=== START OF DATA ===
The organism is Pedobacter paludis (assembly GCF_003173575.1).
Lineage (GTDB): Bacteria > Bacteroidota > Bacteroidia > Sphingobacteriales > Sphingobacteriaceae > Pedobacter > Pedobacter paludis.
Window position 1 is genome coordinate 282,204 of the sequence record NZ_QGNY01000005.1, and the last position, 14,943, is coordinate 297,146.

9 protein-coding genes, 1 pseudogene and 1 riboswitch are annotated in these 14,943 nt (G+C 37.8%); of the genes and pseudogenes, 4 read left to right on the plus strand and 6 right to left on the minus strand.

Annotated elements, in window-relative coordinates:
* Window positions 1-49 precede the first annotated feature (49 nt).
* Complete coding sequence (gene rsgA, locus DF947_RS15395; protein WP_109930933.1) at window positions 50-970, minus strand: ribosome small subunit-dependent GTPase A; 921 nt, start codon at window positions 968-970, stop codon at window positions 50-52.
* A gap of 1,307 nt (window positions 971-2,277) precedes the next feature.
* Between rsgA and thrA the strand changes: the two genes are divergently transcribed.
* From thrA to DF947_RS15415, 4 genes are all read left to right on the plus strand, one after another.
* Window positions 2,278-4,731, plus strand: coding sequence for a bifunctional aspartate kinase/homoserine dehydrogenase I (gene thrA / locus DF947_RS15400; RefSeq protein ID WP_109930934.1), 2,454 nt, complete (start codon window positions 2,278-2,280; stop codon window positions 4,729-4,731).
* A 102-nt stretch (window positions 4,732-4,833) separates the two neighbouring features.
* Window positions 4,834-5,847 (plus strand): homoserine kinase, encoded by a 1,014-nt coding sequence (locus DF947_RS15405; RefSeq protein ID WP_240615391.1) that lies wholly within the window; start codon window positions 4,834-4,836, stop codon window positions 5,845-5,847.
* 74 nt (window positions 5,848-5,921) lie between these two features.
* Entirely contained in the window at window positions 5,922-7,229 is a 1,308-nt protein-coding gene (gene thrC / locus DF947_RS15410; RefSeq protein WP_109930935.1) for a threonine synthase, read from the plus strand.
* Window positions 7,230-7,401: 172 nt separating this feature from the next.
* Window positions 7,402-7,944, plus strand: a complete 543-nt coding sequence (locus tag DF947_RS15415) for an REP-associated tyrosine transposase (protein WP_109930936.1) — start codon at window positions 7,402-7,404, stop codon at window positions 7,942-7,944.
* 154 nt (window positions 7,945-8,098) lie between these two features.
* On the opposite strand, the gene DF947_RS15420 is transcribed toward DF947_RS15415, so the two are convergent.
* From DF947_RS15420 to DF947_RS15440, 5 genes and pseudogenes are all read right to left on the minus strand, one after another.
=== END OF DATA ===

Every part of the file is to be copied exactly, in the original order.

The organism is Pedobacter paludis (assembly GCF_003173575.1).
Lineage (GTDB): Bacteria > Bacteroidota > Bacteroidia > Sphingobacteriales > Sphingobacteriaceae > Pedobacter > Pedobacter paludis.
Window position 1 is genome coordinate 282,204 of the sequence record NZ_QGNY01000005.1, and the last position, 14,943, is coordinate 297,146.

9 protein-coding genes, 1 pseudogene and 1 riboswitch are annotated in these 14,943 nt (G+C 37.8%); of the genes and pseudogenes, 4 read left to right on the plus strand and 6 right to left on the minus strand.

Annotated elements, in window-relative coordinates:
* Window positions 1-49 precede the first annotated feature (49 nt).
* Complete coding sequence (gene rsgA, locus DF947_RS15395; protein WP_109930933.1) at window positions 50-970, minus strand: ribosome small subunit-dependent GTPase A; 921 nt, start codon at window positions 968-970, stop codon at window positions 50-52.
* A gap of 1,307 nt (window positions 971-2,277) precedes the next feature.
* Between rsgA and thrA the strand changes: the two genes are divergently transcribed.
* From thrA to DF947_RS15415, 4 genes are all read left to right on the plus strand, one after another.
* Window positions 2,278-4,731, plus strand: coding sequence for a bifunctional aspartate kinase/homoserine dehydrogenase I (gene thrA / locus DF947_RS15400; RefSeq protein ID WP_109930934.1), 2,454 nt, complete (start codon window positions 2,278-2,280; stop codon window positions 4,729-4,731).
* A 102-nt stretch (window positions 4,732-4,833) separates the two neighbouring features.
* Window positions 4,834-5,847 (plus strand): homoserine kinase, encoded by a 1,014-nt coding sequence (locus DF947_RS15405; RefSeq protein ID WP_240615391.1) that lies wholly within the window; start codon window positions 4,834-4,836, stop codon window positions 5,845-5,847.
* 74 nt (window positions 5,848-5,921) lie between these two features.
* Entirely contained in the window at window positions 5,922-7,229 is a 1,308-nt protein-coding gene (gene thrC / locus DF947_RS15410; RefSeq protein WP_109930935.1) for a threonine synthase, read from the plus strand.
* Window positions 7,230-7,401: 172 nt separating this feature from the next.
* Window positions 7,402-7,944, plus strand: a complete 543-nt coding sequence (locus tag DF947_RS15415) for an REP-associated tyrosine transposase (protein WP_109930936.1) — start codon at window positions 7,402-7,404, stop codon at window positions 7,942-7,944.
* 154 nt (window positions 7,945-8,098) lie between these two features.
* On the opposite strand, the gene DF947_RS15420 is transcribed toward DF947_RS15415, so the two are convergent.
* From DF947_RS15420 to DF947_RS15440, 5 genes and pseudogenes are all read right to left on the minus strand, one after another.